typescript webstorm typescript code completion alpharithms
Webstorm code completion will provide a list of suggestions for tsconfig options and values.

Below is a list and a brief description of the options we will be adding, their values, and the motivation for doing so:

  1. module: umd – specifies a project to be loaded as a module in a module-supporting environment or, if module use is not supported, to be loaded as a global. (read here)
  2. noImplicitAny: true – Instructs the typescript compiler to enforce strict typing such that any types are not allowed as fallbacks (read here)
  3. strictNullChecks: true – Instructs the compiler to make sure objects are checked for values of null or undefined. (read here)
  4. moduleResolution: node – TypeScript recommends commonjs as a value here but we’re using node for deep node.js support.

The tsconfig.json file allows for great complexity if one chooses or if a project dictates the need. The updated version of our tsconfig.json file is as follows:

  "compilerOptions": {
    "module": "commonjs",
    "target": "es6",
    "sourceMap": true,
    "noImplicitAny": true,
    "moduleResolution": "node",
  "exclude": [

This is good for now, though in the next steps we’ll be adding some extra options based on our project’s structure.

Step 4: Project Structure & Files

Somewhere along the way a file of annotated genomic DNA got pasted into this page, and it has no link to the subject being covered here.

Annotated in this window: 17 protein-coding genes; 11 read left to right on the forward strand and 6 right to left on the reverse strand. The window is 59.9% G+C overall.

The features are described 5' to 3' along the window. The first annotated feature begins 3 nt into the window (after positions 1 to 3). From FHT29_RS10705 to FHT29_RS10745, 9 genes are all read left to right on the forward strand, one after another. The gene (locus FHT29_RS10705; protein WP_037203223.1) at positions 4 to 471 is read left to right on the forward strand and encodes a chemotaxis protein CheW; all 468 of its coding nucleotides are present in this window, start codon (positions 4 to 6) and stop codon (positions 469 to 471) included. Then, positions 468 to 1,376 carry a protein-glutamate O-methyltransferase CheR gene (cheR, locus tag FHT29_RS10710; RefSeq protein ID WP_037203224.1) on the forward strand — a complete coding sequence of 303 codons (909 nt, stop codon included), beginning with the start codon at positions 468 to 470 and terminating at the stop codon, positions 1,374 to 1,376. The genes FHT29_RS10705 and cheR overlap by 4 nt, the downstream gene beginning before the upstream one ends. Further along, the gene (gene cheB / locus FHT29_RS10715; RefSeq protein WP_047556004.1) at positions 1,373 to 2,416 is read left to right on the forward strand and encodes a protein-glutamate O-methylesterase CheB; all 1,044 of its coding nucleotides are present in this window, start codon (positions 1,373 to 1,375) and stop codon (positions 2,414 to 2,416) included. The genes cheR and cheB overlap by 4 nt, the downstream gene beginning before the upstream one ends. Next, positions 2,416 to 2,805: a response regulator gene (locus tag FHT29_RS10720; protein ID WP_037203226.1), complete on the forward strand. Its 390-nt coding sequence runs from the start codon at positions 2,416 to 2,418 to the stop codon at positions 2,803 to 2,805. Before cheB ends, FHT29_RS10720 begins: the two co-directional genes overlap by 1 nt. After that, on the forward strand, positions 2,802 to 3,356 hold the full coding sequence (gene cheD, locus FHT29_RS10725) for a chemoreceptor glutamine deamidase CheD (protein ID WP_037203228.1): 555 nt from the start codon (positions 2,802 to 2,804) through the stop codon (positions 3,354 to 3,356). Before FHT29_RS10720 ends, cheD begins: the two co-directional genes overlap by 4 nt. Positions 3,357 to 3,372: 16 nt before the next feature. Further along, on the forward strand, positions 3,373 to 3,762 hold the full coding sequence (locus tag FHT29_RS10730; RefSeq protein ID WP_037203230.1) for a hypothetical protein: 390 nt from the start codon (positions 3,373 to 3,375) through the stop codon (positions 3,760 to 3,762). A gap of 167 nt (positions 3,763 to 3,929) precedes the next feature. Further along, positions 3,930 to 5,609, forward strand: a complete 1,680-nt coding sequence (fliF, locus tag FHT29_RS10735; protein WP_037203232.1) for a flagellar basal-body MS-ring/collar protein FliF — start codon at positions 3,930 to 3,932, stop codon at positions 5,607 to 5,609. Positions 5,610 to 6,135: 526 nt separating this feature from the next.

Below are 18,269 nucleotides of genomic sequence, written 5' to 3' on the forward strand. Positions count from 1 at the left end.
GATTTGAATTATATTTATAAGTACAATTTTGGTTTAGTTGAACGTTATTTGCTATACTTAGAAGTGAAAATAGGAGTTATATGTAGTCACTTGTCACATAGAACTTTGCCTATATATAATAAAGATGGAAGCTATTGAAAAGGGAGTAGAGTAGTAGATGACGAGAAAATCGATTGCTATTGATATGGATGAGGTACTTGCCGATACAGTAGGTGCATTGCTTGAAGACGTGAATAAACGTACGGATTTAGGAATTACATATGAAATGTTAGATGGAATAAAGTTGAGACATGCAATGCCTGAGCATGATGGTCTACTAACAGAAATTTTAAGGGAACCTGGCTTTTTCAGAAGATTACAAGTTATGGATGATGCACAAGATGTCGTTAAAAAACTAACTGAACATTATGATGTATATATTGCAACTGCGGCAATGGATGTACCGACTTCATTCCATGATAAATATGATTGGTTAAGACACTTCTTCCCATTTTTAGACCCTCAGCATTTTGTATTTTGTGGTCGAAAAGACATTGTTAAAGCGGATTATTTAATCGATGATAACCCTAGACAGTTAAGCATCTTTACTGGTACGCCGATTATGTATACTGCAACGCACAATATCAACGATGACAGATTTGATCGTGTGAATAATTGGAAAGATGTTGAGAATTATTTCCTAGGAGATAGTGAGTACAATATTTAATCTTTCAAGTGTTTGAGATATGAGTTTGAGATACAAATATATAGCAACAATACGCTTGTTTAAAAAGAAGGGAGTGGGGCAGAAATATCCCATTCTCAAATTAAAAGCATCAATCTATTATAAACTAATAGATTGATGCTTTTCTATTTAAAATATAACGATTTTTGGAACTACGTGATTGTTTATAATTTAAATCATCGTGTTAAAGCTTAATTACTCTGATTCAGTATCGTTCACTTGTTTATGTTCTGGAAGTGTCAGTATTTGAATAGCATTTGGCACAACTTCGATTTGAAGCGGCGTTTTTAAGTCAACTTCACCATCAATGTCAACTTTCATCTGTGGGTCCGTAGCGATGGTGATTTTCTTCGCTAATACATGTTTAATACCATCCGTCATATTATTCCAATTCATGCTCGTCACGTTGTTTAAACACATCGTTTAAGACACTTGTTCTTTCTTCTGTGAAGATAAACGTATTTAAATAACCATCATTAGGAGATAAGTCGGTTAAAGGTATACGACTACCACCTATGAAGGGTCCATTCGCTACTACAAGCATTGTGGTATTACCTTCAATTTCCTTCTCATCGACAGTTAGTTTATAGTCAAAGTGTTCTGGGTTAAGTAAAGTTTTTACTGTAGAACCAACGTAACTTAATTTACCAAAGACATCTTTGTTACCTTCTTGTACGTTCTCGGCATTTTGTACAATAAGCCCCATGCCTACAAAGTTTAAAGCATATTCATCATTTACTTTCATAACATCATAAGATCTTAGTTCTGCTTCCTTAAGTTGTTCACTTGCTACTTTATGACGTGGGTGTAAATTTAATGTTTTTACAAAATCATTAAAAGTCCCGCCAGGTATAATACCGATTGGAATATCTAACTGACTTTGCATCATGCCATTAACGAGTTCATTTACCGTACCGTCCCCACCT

Our project is bare-bones currently and needs some basic structure to demonstrate what the TypeScript transpiler does and how it does it. We’ll be adding two sub-directories to our project: src and dist and an index.ts file in the src directory. The project structure now reflects the following:

└── WebstormTypescript/
    ├── node_modules
    ├── dist
    ├── src/
    │   └── index.ts
    ├── package.json
    ├── package-lock.json
    └── tsconfig.json

Unless something has gone wrong, ts-node’s REPL service will create a compiled version of index.ts along with a file which will appear in the src directory alongside the index.ts file—which should all be degrees of blank varying from completely blank to functionally blank. This confirms that ts-node, typescript, and Webstorm are all playing nicely, but also raises some questions about the need for the dist directory. Let us now revisit the tsconfig.json file and configure a more controlled emission of compiled .ts files.